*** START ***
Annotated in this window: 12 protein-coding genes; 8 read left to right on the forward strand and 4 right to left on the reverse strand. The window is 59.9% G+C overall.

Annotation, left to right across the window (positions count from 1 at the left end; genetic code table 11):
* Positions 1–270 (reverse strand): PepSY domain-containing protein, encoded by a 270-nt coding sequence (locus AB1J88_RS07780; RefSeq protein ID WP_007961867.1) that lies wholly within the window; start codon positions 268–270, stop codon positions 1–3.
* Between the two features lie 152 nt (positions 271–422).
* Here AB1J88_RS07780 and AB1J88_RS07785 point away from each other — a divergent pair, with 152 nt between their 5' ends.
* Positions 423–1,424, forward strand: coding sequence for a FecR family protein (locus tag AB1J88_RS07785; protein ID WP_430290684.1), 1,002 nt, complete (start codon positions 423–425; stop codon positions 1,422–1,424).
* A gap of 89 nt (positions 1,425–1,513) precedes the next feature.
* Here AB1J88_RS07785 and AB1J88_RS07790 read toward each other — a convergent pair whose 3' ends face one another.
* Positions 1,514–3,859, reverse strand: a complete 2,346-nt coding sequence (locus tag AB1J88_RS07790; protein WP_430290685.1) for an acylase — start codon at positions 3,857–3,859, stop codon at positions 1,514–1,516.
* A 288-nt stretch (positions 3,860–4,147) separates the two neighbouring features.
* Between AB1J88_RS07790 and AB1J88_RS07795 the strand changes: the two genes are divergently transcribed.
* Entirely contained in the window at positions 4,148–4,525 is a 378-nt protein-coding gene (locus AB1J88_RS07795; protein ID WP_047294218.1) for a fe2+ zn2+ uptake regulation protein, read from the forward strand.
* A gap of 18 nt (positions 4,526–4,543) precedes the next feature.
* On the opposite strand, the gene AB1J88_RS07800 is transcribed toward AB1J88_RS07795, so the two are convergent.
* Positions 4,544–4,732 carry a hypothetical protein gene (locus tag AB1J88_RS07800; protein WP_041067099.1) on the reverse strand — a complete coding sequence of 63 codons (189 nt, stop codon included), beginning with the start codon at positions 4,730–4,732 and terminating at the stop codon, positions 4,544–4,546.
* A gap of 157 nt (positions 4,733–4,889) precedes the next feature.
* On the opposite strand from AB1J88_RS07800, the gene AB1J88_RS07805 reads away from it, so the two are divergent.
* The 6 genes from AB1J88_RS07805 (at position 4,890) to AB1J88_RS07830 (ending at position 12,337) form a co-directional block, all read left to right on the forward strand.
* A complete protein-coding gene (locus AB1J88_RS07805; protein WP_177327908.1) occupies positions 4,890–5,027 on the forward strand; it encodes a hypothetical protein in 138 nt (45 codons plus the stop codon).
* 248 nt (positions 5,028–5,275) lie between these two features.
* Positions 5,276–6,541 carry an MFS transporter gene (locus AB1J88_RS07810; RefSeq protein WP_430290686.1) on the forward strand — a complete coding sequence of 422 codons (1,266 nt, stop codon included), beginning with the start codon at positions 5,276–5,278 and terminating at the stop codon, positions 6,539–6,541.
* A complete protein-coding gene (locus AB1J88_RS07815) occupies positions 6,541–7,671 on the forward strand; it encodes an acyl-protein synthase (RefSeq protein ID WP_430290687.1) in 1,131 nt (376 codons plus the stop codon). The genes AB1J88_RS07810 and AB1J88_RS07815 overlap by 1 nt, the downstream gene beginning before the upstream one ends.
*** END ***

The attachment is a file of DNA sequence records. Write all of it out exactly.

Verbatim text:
Annotated in this window: 12 protein-coding genes; 8 read left to right on the forward strand and 4 right to left on the reverse strand. The window is 59.9% G+C overall.

Annotation, left to right across the window (positions count from 1 at the left end; genetic code table 11):
* Positions 1–270 (reverse strand): PepSY domain-containing protein, encoded by a 270-nt coding sequence (locus AB1J88_RS07780; RefSeq protein ID WP_007961867.1) that lies wholly within the window; start codon positions 268–270, stop codon positions 1–3.
* Between the two features lie 152 nt (positions 271–422).
* Here AB1J88_RS07780 and AB1J88_RS07785 point away from each other — a divergent pair, with 152 nt between their 5' ends.
* Positions 423–1,424, forward strand: coding sequence for a FecR family protein (locus tag AB1J88_RS07785; protein ID WP_430290684.1), 1,002 nt, complete (start codon positions 423–425; stop codon positions 1,422–1,424).
* A gap of 89 nt (positions 1,425–1,513) precedes the next feature.
* Here AB1J88_RS07785 and AB1J88_RS07790 read toward each other — a convergent pair whose 3' ends face one another.
* Positions 1,514–3,859, reverse strand: a complete 2,346-nt coding sequence (locus tag AB1J88_RS07790; protein WP_430290685.1) for an acylase — start codon at positions 3,857–3,859, stop codon at positions 1,514–1,516.
* A 288-nt stretch (positions 3,860–4,147) separates the two neighbouring features.
* Between AB1J88_RS07790 and AB1J88_RS07795 the strand changes: the two genes are divergently transcribed.
* Entirely contained in the window at positions 4,148–4,525 is a 378-nt protein-coding gene (locus AB1J88_RS07795; protein ID WP_047294218.1) for a fe2+ zn2+ uptake regulation protein, read from the forward strand.
* A gap of 18 nt (positions 4,526–4,543) precedes the next feature.
* On the opposite strand, the gene AB1J88_RS07800 is transcribed toward AB1J88_RS07795, so the two are convergent.
* Positions 4,544–4,732 carry a hypothetical protein gene (locus tag AB1J88_RS07800; protein WP_041067099.1) on the reverse strand — a complete coding sequence of 63 codons (189 nt, stop codon included), beginning with the start codon at positions 4,730–4,732 and terminating at the stop codon, positions 4,544–4,546.
* A gap of 157 nt (positions 4,733–4,889) precedes the next feature.
* On the opposite strand from AB1J88_RS07800, the gene AB1J88_RS07805 reads away from it, so the two are divergent.
* The 6 genes from AB1J88_RS07805 (at position 4,890) to AB1J88_RS07830 (ending at position 12,337) form a co-directional block, all read left to right on the forward strand.
* A complete protein-coding gene (locus AB1J88_RS07805; protein WP_177327908.1) occupies positions 4,890–5,027 on the forward strand; it encodes a hypothetical protein in 138 nt (45 codons plus the stop codon).
* 248 nt (positions 5,028–5,275) lie between these two features.
* Positions 5,276–6,541 carry an MFS transporter gene (locus AB1J88_RS07810; RefSeq protein WP_430290686.1) on the forward strand — a complete coding sequence of 422 codons (1,266 nt, stop codon included), beginning with the start codon at positions 5,276–5,278 and terminating at the stop codon, positions 6,539–6,541.
* A complete protein-coding gene (locus AB1J88_RS07815) occupies positions 6,541–7,671 on the forward strand; it encodes an acyl-protein synthase (RefSeq protein ID WP_430290687.1) in 1,131 nt (376 codons plus the stop codon). The genes AB1J88_RS07810 and AB1J88_RS07815 overlap by 1 nt, the downstream gene beginning before the upstream one ends.